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Lost mines, abandoned diggings, ghost towns...

The very words conjure enigmatic images of the Old West; for as long as there has been a United States, the western frontier has remained that vast Unknown where epic adventures could and did occur. In truth, the history of the lands between the Great Plains and the Pacific Ocean is as complex as any masterwork of fiction, and as spectacular as the awe-inspiring vistas that served as its stage. One need only visit any of the near-forgotten sites that hide, isolated, out in the mountains and deserts of the American West to be filled with a sense of wonder.

My fascination with the subject began at the age of nine, when in a classroom 1,700 miles from the distant Continental Divide I happened upon an adolescent mystery tale about a ghost town and lost mine. Still it was not until as an adult, when I hiked into a silver camp in the Elk Mountains, that the seed planted in my childhood sprouted and grew. Standing before the weathered facade of an 1880s hotel, I could not help but feel that the old building somehow stared back at me; and I wondered what those vacant windows had seen in the days when the long abandoned town bustled with life and the mere rumor of a strike could send men scrambling through unexplored, trackless wilderness.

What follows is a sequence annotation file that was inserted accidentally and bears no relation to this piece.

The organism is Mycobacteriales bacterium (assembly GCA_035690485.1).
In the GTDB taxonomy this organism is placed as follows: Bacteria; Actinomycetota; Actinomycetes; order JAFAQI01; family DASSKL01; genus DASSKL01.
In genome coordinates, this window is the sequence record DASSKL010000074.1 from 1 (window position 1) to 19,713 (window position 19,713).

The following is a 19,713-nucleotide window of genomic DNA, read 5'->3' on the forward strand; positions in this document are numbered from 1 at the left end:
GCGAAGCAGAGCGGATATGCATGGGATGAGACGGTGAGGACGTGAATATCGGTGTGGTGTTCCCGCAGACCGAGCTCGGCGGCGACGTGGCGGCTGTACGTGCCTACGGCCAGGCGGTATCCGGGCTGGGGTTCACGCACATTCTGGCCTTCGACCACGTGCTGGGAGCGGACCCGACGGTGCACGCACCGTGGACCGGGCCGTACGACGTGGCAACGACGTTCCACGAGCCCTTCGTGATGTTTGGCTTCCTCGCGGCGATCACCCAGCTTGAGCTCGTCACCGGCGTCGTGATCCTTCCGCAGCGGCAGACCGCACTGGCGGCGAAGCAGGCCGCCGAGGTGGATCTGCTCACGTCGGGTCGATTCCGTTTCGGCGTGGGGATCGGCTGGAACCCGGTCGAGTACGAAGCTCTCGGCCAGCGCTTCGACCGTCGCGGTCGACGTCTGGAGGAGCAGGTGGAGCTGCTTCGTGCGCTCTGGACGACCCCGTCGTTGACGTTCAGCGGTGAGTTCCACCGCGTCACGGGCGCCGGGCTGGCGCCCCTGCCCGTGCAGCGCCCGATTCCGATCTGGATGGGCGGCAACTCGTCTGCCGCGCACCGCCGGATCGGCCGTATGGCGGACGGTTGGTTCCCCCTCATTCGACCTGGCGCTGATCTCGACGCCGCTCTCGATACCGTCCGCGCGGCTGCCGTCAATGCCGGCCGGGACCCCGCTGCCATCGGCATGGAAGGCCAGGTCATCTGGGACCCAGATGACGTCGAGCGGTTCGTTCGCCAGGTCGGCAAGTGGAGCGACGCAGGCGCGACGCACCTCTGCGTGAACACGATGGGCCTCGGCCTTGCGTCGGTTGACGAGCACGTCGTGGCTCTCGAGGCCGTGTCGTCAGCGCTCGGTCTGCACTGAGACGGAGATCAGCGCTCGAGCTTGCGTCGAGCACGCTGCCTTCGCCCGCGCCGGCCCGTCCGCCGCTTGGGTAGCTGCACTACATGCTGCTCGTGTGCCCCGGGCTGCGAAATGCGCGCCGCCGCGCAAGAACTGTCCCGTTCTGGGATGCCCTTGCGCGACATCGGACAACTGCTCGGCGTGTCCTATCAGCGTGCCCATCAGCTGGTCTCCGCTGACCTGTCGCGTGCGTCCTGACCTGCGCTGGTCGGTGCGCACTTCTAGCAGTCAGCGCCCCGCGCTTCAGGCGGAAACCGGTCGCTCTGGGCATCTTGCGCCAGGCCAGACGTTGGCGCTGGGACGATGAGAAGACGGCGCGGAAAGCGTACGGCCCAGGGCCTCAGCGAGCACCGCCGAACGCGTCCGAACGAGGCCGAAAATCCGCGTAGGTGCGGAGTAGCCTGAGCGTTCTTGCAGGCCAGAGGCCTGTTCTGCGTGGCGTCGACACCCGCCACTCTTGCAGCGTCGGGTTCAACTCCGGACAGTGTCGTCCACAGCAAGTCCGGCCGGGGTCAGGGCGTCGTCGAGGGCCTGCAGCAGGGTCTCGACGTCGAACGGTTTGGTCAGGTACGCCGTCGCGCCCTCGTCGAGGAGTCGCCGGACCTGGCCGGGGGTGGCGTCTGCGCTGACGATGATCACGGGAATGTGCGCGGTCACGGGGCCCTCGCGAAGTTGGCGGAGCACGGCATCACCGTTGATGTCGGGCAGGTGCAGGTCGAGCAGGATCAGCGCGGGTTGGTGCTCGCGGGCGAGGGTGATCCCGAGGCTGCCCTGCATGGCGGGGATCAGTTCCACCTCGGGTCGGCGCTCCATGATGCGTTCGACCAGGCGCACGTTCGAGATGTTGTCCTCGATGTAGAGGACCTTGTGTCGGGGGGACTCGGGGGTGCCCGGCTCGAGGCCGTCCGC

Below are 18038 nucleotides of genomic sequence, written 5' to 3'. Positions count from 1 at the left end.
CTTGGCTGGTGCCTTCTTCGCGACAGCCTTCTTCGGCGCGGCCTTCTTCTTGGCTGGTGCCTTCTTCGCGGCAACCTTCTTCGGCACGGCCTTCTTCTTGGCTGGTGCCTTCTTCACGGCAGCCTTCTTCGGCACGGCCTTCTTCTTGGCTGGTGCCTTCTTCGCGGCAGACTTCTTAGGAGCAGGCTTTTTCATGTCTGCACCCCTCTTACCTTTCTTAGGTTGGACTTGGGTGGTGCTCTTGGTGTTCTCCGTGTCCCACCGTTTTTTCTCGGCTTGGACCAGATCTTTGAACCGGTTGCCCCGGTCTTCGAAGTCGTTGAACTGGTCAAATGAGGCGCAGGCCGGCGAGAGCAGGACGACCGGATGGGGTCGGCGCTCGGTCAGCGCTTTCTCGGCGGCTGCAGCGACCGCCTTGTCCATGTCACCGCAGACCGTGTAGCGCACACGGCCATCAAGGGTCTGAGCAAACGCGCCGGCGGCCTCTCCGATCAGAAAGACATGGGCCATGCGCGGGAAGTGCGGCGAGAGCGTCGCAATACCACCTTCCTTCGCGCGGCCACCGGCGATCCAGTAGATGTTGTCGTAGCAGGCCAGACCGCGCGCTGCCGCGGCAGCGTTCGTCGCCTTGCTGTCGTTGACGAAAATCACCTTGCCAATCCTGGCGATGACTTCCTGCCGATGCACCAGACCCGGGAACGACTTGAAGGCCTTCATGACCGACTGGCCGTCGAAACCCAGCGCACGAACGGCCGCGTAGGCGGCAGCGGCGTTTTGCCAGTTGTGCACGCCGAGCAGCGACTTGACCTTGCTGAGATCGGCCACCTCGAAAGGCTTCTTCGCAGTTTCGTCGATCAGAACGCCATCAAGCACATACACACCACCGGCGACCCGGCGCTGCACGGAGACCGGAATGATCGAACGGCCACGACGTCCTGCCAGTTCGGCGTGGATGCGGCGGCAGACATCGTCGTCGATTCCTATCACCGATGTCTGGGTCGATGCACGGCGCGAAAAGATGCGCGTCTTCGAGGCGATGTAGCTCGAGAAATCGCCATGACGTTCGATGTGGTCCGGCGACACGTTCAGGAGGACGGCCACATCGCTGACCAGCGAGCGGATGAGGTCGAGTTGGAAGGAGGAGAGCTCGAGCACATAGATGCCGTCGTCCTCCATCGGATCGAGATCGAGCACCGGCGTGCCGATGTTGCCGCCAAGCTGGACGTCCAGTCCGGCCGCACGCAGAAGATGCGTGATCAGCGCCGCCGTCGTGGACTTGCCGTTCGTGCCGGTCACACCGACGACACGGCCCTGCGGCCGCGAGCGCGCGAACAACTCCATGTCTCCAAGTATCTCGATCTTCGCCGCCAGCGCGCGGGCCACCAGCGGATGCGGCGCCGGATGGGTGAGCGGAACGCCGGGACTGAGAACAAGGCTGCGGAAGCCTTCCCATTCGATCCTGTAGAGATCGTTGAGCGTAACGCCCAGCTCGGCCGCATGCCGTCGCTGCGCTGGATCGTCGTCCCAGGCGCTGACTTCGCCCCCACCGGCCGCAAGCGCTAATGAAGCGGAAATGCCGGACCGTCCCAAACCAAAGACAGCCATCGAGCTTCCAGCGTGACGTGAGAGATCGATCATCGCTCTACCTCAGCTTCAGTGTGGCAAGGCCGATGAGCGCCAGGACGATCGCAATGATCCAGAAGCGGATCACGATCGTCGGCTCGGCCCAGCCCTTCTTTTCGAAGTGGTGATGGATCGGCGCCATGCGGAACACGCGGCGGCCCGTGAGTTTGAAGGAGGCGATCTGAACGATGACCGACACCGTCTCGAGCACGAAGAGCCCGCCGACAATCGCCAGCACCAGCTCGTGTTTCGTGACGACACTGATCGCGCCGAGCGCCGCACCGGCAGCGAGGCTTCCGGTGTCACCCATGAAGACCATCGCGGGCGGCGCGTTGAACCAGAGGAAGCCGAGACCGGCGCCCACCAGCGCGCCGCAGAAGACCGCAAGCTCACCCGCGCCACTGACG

More than a century later, what remains of the towns and camps stand as visual echoes of a legendary history firmly embedded in the American consciousness; and it has been both my pleasure and honor for the past two decades to walk their silent streets and photograph the ghosts of their former selves.

Press Reviews/Inteviews for Ghosts of the West
Behind the Scenes of the Ghosts of the West Production
Tech Specs for Ghosts of the West

Background photo: Writer-Director E. S. Knightchilde photographed on location by Karl Johnson.

© 2009 Karl Johnson, Used with permission. All rights reserved.

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